Between her demanding job, her overbearing husband, and her needy children, Veronica had lost herself. Maybe her husband was right when he said her midnight walks along the shoreline were self-indulgent. But she also knew that without her “me time,” her sanity would be at risk.

She was tired of being defined by her labels: employee, wife, mother. She was more than that, and she needed this solitary, peaceful, quiet, alone time each night in order to maintain her bearings, to hang on to her individuality. She needed to remind herself that she was still a vibrant, independent woman.

(100 words)

Written for the Friday Fictioneers prompt from Rochelle Wisoff-Fields. Phot credit: CEAyr.

Fandango’s Flashback Friday — March 12

Wouldn’t you like to expose your newer readers to some of your earlier posts that they might never have seen? Or remind your long term followers of posts that they might not remember? Each Friday I will publish a post I wrote on this exact date in a previous year.

How about you? Why don’t you reach back into your own archives and highlight a post that you wrote on this very date in a previous year? You can repost your Friday Flashback post on your blog and pingback to this post. Or you can just write a comment below with a link to the post you selected.

If you’ve been blogging for less than a year, go ahead and choose a post that you previously published on this day (the 12th) of any month within the past year and link to that post in a comment.

This was originally posted on March 12, 2018 on this blog.

What Could Have Been

9FDBF731-C65B-4D71-B659-458DD8A49BF2It seemed like such a simple decision. Two job offers. One would enable me to stay local. The other would require relocating to the other coast. Both jobs offers were good ones. So it was a matter of do I stay or do I go.

I had spent my entire life — from birth through college — in the same town. So I made the decision to take the more adventuresome route and to relocate. I packed up all of my meager possessions, said farewell to family and friends, and headed across the country to start my next chapter.

My biggest regret, though, was leaving Wendy behind. She and I had been the best of friends since we were little and our relationship turned romantic during the summer after we graduated from high school. We were almost inseparable during our college years and everyone, including both of us, was sure that we’d eventually marry.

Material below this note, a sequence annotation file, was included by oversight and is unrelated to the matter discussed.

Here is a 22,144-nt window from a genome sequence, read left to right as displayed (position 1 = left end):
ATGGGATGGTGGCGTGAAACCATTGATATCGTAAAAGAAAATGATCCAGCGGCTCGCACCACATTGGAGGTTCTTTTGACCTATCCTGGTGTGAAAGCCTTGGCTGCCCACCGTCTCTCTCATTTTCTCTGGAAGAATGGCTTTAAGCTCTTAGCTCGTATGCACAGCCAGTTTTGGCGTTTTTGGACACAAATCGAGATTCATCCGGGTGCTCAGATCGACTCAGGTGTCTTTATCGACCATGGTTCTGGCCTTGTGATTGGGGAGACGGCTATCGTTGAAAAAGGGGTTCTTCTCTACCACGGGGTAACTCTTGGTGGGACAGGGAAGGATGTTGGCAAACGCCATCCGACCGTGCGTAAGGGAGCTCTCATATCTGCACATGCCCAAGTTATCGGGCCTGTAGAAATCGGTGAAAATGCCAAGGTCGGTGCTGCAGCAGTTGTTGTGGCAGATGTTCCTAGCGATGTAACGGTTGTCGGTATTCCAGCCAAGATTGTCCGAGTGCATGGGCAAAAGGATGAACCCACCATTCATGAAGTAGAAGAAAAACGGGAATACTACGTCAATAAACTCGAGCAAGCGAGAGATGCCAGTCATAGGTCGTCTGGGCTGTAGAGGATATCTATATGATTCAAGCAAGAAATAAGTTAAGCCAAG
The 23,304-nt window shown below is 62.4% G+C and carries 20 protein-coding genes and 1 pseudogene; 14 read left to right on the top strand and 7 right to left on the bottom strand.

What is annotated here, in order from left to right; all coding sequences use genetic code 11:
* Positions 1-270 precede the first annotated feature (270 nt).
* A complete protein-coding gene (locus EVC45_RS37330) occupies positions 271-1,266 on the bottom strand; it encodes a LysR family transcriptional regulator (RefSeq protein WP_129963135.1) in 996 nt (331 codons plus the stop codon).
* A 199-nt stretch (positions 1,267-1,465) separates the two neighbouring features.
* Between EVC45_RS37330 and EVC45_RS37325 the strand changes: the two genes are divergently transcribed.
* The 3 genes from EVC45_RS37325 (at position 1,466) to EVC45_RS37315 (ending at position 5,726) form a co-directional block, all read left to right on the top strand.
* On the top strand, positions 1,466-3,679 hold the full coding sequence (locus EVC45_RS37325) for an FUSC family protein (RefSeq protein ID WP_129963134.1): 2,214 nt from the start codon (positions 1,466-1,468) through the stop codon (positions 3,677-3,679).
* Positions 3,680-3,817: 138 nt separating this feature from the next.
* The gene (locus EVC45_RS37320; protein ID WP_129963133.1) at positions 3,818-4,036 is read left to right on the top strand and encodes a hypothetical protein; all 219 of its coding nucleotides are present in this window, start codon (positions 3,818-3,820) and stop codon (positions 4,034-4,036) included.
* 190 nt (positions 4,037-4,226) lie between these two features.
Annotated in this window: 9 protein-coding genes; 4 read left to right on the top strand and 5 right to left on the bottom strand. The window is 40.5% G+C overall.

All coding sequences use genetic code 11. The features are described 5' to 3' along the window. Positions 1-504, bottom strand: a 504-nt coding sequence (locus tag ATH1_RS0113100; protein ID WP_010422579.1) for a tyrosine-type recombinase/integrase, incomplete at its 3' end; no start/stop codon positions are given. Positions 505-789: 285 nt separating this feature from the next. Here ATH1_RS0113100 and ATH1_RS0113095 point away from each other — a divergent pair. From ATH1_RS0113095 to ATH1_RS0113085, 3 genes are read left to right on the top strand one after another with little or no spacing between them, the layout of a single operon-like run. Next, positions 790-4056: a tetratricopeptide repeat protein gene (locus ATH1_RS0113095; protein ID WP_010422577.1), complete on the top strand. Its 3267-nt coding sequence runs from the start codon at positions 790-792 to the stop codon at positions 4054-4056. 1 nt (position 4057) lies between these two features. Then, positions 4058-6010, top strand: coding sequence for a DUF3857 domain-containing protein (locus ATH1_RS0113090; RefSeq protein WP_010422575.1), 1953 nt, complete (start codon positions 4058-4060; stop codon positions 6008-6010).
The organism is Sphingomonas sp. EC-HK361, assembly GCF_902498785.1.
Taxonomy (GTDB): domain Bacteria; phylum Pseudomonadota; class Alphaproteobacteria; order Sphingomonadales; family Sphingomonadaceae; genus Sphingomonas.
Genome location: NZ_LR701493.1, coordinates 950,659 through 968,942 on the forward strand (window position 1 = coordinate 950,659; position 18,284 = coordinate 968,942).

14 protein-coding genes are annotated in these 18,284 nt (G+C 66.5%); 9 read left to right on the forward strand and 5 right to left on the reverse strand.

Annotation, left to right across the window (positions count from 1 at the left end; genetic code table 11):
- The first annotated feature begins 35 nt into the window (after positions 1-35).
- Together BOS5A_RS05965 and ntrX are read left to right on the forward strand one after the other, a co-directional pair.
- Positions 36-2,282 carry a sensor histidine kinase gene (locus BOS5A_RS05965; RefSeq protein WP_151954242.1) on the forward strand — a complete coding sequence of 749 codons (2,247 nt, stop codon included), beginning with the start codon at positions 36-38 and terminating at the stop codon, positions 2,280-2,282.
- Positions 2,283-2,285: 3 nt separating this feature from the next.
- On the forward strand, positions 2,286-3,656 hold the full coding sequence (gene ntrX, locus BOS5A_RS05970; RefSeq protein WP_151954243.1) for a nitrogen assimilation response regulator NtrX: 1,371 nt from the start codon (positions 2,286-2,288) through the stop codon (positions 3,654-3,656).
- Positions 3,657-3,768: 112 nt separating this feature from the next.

But when I had to make my job choice, Wendy’s father was suffering from stage 4 pancreatic cancer and she would not leave his side. She didn’t want to hold me back or stand in the way of my dreams, so we agreed that I would take the job, relocate, and she would join me as soon as she could.

As they say, “the best laid plans.” Within six months of when I left town, Wendy’s father passed. But by the time Wendy was ready to come be with me, I had met someone new. She was not the homespun, girl-next-door type that Wendy was. She was wild, exotic, erotic. I was smitten. And then she got pregnant.

Wendy’s heart was broken when I told her I was a baby daddy and that I felt I had to do the right thing and marry the girl. I told her that I hoped we could still be friends, but she wouldn’t hear of it. She said she never wanted to see or hear from me again.

My new wife and I ended up having two more kids before she decided to be wild, exotic, erotic with some other guy. I got full custody of our three kids after the divorce. Ther’ve all grown up now and are out on their own.

Last month I got a call from one of my old high school buddies. He told me that Wendy had succumbed to the flu. I was devastated.

Now I’m a lonely old man who spends most of my time living with my memories and in thoughts of what could have been had I decided to take the job close to home and make a life together with Wendy.

Written for Butterfly Effect on Mindlovemisery’s Menagerie. The prompt asks us to envision an alternate version of yourself whose life veers off course due to a single decision made at some point in your life.